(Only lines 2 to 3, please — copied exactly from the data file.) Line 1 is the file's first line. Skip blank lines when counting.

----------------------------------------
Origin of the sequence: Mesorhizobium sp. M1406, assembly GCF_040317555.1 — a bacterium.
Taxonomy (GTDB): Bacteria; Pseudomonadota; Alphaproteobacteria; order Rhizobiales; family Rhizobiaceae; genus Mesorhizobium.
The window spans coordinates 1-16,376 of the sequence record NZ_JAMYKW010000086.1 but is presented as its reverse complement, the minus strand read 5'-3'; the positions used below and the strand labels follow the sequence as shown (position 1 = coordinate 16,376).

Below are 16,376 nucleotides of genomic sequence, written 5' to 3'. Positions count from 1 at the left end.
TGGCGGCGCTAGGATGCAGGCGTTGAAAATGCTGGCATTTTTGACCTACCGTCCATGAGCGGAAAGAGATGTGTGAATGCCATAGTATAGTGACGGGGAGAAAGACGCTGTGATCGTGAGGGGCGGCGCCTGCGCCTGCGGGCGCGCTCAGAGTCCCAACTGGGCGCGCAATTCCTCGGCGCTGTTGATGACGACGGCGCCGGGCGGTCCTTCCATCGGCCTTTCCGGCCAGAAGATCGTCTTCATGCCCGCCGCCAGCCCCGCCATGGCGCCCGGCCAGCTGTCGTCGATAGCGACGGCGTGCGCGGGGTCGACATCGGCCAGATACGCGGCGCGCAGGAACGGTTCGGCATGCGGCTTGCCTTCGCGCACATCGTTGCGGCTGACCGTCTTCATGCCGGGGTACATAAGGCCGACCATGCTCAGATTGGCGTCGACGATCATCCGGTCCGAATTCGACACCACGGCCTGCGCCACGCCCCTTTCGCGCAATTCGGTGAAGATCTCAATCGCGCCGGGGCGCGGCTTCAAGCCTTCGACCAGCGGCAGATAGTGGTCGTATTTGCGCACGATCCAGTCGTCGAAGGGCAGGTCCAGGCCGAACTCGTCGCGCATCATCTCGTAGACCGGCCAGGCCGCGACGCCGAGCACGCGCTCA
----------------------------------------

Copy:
Taxonomy (GTDB): Bacteria; Pseudomonadota; Alphaproteobacteria; order Rhizobiales; family Rhizobiaceae; genus Mesorhizobium.
The window spans coordinates 1-16,376 of the sequence record NZ_JAMYKW010000086.1 but is presented as its reverse complement, the minus strand read 5'-3'; the positions used below and the strand labels follow the sequence as shown (position 1 = coordinate 16,376).